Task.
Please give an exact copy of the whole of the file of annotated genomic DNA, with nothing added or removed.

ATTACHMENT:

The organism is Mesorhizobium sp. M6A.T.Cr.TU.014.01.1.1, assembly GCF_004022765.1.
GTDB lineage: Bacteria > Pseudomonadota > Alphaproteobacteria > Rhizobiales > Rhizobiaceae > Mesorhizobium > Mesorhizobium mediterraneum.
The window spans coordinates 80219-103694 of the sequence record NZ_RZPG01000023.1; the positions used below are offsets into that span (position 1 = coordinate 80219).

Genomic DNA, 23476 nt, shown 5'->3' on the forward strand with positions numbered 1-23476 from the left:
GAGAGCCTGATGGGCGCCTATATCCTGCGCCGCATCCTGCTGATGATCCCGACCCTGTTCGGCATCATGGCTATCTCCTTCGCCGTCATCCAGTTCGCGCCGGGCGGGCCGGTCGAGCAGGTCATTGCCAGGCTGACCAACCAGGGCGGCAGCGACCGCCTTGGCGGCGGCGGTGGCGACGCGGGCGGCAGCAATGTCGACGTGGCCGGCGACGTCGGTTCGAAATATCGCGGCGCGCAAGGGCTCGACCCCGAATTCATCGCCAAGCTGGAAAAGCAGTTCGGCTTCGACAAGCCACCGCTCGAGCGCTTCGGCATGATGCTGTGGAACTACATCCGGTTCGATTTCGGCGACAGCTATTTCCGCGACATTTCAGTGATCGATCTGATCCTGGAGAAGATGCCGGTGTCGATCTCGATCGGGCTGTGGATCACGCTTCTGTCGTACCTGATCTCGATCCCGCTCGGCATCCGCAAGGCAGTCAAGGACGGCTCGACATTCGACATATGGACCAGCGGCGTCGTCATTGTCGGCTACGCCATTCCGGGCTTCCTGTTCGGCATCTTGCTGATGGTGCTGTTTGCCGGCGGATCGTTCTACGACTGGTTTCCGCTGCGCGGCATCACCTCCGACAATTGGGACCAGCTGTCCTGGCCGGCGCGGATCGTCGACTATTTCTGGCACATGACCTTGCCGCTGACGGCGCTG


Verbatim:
The organism is Mesorhizobium sp. M6A.T.Cr.TU.014.01.1.1, assembly GCF_004022765.1.
GTDB lineage: Bacteria > Pseudomonadota > Alphaproteobacteria > Rhizobiales > Rhizobiaceae > Mesorhizobium > Mesorhizobium mediterraneum.
The window spans coordinates 80219-103694 of the sequence record NZ_RZPG01000023.1; the positions used below are offsets into that span (position 1 = coordinate 80219).

Genomic DNA, 23476 nt, shown 5'->3' on the forward strand with positions numbered 1-23476 from the left:
GAGAGCCTGATGGGCGCCTATATCCTGCGCCGCATCCTGCTGATGATCCCGACCCTGTTCGGCATCATGGCTATCTCCTTCGCCGTCATCCAGTTCGCGCCGGGCGGGCCGGTCGAGCAGGTCATTGCCAGGCTGACCAACCAGGGCGGCAGCGACCGCCTTGGCGGCGGCGGTGGCGACGCGGGCGGCAGCAATGTCGACGTGGCCGGCGACGTCGGTTCGAAATATCGCGGCGCGCAAGGGCTCGACCCCGAATTCATCGCCAAGCTGGAAAAGCAGTTCGGCTTCGACAAGCCACCGCTCGAGCGCTTCGGCATGATGCTGTGGAACTACATCCGGTTCGATTTCGGCGACAGCTATTTCCGCGACATTTCAGTGATCGATCTGATCCTGGAGAAGATGCCGGTGTCGATCTCGATCGGGCTGTGGATCACGCTTCTGTCGTACCTGATCTCGATCCCGCTCGGCATCCGCAAGGCAGTCAAGGACGGCTCGACATTCGACATATGGACCAGCGGCGTCGTCATTGTCGGCTACGCCATTCCGGGCTTCCTGTTCGGCATCTTGCTGATGGTGCTGTTTGCCGGCGGATCGTTCTACGACTGGTTTCCGCTGCGCGGCATCACCTCCGACAATTGGGACCAGCTGTCCTGGCCGGCGCGGATCGTCGACTATTTCTGGCACATGACCTTGCCGCTGACGGCGCTG